The Fellowship Plays offer inspiring work by young NYC Department of Education Playwrights. Review by Domenick Danza
“The Fellowship Plays” is the final product of the partnership between the Lucille Lortel Theatre Foundation and the NYC Department of Education. Seven high school student developed their plays under the mentorship of professional playwrights. These works were scheduled for a full production at the Lucille Lortel Theatre this past spring. Due to the Coronavirus pandemic, the partnering organizations shifted the final production to video, which is available for all to see on YouTube. This is an encouraging program for these talented and dedicated young playwrights. This video production is sure to inspire and entertain.
“Circumstances” is written by Marcus Rosario. It is a powerful play about the pain caused by the judgements we make. Mr. Rosario has fully developed his characters and given them each a journey of self-discovery.
Joel (played by Roland Lane) runs into an old friend from high school, Mike (played by Danté Jeanfelix) at a coffee shop. Joel is embarrassed because Mike is extremely successful, so he makes up a story about his job and college experience. When Joel accidentally spills coffee on Mike’s laptop, he has to face the harsh truth about himself… and so does Mike.
Roland Lane and Danté Jeanfelix have a strong connection. The shared history of their characters is truthful, and their mutual jealousy and resentment are grounded in reality.
“The Love I Meant to Say” is a strong piece about the future of our society and standing up for what you believe in. Playwright Helene Quinola skillfully crafted this deeply moving work. She keeps the action moving and her audience fully engaged.
We are sometime far in the future, and the Collective is furiously fighting to keep the DOE (displays of emotion) pandemic under control. Linus (played by Christian Mark Gibbs) is assigned to write an article about the Great War of 2325. Astrid (played by DeAnna Supplee) is assisting him. Linus shows signs of emotion, and it is Astrid’s job to report him to the Collective. She struggles with this responsibility as she finds herself experiencing emotions of her own.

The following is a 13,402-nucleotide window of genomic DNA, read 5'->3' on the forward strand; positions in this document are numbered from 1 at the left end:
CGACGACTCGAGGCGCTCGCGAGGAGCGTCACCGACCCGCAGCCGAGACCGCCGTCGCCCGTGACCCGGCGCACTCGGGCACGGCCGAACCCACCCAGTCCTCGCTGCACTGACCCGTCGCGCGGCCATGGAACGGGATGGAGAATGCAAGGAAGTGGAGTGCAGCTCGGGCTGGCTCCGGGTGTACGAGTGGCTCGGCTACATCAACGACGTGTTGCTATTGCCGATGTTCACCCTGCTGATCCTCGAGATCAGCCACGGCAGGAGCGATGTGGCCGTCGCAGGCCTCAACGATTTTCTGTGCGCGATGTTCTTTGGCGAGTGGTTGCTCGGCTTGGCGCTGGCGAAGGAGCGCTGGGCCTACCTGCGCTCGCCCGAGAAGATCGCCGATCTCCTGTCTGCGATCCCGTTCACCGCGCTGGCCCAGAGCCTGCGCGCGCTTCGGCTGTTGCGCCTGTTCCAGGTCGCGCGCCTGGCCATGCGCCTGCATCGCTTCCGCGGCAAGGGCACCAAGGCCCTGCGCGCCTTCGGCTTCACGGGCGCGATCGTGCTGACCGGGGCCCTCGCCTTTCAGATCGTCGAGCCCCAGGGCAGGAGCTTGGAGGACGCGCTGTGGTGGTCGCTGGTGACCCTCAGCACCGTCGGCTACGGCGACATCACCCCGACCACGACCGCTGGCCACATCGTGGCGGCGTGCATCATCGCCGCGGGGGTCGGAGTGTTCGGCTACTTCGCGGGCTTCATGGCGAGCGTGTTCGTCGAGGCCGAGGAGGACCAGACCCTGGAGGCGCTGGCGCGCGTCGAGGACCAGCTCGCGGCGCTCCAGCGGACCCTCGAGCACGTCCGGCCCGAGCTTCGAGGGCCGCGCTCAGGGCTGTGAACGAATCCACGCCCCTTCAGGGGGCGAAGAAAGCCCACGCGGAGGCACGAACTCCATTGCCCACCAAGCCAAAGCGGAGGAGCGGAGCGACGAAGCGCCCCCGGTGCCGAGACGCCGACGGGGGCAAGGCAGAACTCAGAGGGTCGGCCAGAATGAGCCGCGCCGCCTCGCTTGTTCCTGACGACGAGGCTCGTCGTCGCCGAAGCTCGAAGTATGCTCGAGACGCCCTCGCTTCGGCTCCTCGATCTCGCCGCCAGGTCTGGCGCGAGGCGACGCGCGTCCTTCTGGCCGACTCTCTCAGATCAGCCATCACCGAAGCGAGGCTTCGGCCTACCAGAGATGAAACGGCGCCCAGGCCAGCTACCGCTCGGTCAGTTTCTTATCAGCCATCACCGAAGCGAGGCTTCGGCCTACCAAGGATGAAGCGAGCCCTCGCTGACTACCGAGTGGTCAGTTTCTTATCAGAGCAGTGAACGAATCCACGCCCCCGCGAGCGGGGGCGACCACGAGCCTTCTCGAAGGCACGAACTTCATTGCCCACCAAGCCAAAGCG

Christian Mark Gibbs and DeAnna Supplee make this futuristic piece about emotional control into a genuine story about two people longing to connect. Helene Quinola has written a potent piece of theatre, and these actors bring it to a tender and heartbreaking conclusion.
“The Interview of Wyetta Sims” is written by Zanieka Nembhard, who succeeds at creating a brave and sympathetic main character. Her story is heartwarming. Ms. Nembhard has crafted flowing dialogue that gradually peels back to reveal the core of the story.
Wyetta Sims (played by Denise Manning) escaped a brutal attack that killed her husband and young son. She has forgiven her attacker after only one short year. This and other facts in Wyetta’s story have made her a target in the press. She is being interviewed by Frank Web (played by Andrew Goebel) to clear up some of these rumors. He brings out the truths of Wyetta’s interracial marriage.
Denise Manning is open an honest in this performance. Andrew Goebel’s character pushes her to get to the full story. They have a natural chemistry and timing.
“Snowed In” by Katherine Sciortino is a gripping play with a powerful and jarring ending that packs a strong emotional punch. Her characters are genuine, and her dialogue is authentic.